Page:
Friday, March 13, 2009

DotNetNuke: Creating Sub-Portals

Once you know how to do this (creating sub-portals) – it turns out to be a very simple thing to do, but before I figured it out, I spent a little while trying to fumble around with the settings to get a new sub-portal going.

The first thing you need to know is that DotNetNuke portals come in 2 flavors:

  • Parent and
  • Child

Parent portals are portals which have their own unique address. (eg: www.portal1.com and www.portal2.com)

Child portals are portals that live within a parent portal. (eg: www.portal1.com/childPortal1 and www.portal1.com/childPortal2)

Here is how you create them:

  • Login to your DNN site. Go to Host –> Portals image
  • Click on “Add new portal” image
  • Select the appropriate type of portal image If you select Parent, then you must enter the name of the portal If instead you select Child, then you must enter a sub-folder name for your portal image

Creating a parent portal on a local dev machine:

If you are developing your DNN portals on your local machine then you might have it configured like this:

Main DNN installation:

File system: c:\inetPub\testDnn500Site

URL: localhost/testDNN500Site

You will then be able to very easily create child portals having address like the following

localHost/testDNN500Site/ChildPortal1

localHost/testDNN500Site/ChildPortal2

But what if you want to try creating a parent portal (one that you could call using the URL: localHost/myTestParentPortal)? Well that involves a couple of more steps:

  1. Create a virtual directory in IIS which points to the same folder as the DNN installation (in this case c:\inetPub\testDnn500Site). Give it the alias that you wish to use as your parent domain (in this case “myTestParentPortal”).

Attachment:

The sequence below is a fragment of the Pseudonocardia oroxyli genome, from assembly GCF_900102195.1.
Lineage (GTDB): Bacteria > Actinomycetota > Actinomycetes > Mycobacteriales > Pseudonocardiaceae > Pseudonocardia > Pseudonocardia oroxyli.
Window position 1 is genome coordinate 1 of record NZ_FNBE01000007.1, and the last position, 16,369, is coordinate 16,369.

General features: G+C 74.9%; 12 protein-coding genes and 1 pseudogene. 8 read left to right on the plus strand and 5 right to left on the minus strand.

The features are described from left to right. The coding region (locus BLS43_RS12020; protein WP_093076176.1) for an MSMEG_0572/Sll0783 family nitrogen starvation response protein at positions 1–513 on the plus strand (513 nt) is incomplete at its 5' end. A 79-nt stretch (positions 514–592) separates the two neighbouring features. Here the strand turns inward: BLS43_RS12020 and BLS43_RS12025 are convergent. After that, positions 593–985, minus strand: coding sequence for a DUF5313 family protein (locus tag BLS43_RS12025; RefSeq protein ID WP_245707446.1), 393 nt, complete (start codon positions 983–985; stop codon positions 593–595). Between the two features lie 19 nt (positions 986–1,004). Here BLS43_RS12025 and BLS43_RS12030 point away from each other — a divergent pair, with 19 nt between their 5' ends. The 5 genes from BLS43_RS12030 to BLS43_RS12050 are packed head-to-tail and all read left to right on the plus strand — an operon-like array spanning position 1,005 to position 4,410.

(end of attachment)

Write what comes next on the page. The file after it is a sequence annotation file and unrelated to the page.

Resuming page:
2. Login as Host into DNN and create a new parent portal. Set the portal alias to “localhost/myTestParentPortal”.

And that is it, you are done.

Note:

There is a school of thought, that one should never use a child portal (one that is accessed using sub-folder path). The reason for this is that some modules might record information such as links using the full path (portal/sub-portal). So if your portal name changes, than you might be in a world of hurt. (Obviously this does not matter if you never envision changing your main portal name). And now that you know how to create parent domains on your local dev box, you arent confined to using child portals.

Reference: Overview of the Portals Page: http://www.dotnetnuke.com/Support/Help/tabid/787/TID/3800/cid/568/Default.aspx

All portals page help topics: http://www.dotnetnuke.com/Support/Help/tabid/787/Default.aspx

1 comment:

rlively said...

Exactly what I was looking for - except that when I hit http://localhost/myTestParentPortal, DNN redirects to the http://localhost/testDnn500Site ... which works, but it doesn't show the Portal alias I chose in the URL. Is this expected?